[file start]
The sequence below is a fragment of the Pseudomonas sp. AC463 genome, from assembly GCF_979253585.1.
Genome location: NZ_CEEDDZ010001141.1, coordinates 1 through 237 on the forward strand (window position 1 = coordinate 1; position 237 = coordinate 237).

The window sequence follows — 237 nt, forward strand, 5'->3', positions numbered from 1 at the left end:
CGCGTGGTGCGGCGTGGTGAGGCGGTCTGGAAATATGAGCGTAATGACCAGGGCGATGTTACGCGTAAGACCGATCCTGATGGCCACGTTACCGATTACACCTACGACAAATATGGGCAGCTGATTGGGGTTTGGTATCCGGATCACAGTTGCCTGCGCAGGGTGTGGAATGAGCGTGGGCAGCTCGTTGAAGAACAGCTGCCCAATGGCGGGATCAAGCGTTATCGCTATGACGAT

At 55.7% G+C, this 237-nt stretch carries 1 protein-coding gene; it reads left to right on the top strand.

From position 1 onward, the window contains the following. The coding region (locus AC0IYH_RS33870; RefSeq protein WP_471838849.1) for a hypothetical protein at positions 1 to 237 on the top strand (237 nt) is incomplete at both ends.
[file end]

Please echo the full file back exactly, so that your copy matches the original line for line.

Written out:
The sequence below is a fragment of the Pseudomonas sp. AC463 genome, from assembly GCF_979253585.1.
Genome location: NZ_CEEDDZ010001141.1, coordinates 1 through 237 on the forward strand (window position 1 = coordinate 1; position 237 = coordinate 237).

The window sequence follows — 237 nt, forward strand, 5'->3', positions numbered from 1 at the left end:
CGCGTGGTGCGGCGTGGTGAGGCGGTCTGGAAATATGAGCGTAATGACCAGGGCGATGTTACGCGTAAGACCGATCCTGATGGCCACGTTACCGATTACACCTACGACAAATATGGGCAGCTGATTGGGGTTTGGTATCCGGATCACAGTTGCCTGCGCAGGGTGTGGAATGAGCGTGGGCAGCTCGTTGAAGAACAGCTGCCCAATGGCGGGATCAAGCGTTATCGCTATGACGAT

At 55.7% G+C, this 237-nt stretch carries 1 protein-coding gene; it reads left to right on the top strand.

From position 1 onward, the window contains the following. The coding region (locus AC0IYH_RS33870; RefSeq protein WP_471838849.1) for a hypothetical protein at positions 1 to 237 on the top strand (237 nt) is incomplete at both ends.